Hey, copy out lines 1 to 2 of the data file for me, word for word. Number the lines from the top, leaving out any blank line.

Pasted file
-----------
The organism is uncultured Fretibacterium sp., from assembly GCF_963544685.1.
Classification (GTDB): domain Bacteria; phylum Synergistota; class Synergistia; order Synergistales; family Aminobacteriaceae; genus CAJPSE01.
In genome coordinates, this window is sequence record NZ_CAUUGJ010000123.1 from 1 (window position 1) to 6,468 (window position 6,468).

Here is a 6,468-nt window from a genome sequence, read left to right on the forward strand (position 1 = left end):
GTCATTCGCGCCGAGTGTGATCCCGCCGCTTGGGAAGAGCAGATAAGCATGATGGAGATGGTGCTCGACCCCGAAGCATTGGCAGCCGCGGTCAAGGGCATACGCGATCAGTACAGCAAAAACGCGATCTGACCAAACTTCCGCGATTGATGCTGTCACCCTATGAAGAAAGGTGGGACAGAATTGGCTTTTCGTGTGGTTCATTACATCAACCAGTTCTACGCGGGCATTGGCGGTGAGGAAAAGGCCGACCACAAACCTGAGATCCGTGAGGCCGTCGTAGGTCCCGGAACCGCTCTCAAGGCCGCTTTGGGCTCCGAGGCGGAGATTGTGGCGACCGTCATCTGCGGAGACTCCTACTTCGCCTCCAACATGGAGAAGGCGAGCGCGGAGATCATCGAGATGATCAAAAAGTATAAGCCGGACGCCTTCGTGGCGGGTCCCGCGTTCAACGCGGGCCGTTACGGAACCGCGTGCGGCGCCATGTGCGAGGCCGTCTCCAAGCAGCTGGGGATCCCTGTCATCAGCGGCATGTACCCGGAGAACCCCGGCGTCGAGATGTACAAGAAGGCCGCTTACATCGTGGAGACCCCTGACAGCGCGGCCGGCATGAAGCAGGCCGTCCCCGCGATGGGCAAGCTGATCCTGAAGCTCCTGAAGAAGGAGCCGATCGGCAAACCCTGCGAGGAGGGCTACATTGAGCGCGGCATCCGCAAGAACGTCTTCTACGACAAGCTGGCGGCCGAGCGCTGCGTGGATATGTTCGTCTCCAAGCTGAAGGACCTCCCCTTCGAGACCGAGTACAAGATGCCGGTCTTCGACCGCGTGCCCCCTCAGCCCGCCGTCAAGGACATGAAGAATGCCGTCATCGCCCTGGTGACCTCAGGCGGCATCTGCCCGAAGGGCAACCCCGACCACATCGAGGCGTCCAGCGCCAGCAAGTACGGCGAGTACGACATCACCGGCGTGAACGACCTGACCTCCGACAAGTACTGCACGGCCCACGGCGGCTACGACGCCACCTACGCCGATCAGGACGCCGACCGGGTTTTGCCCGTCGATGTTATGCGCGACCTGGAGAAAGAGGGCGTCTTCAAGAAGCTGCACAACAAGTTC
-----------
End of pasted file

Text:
The organism is uncultured Fretibacterium sp., from assembly GCF_963544685.1.
Classification (GTDB): domain Bacteria; phylum Synergistota; class Synergistia; order Synergistales; family Aminobacteriaceae; genus CAJPSE01.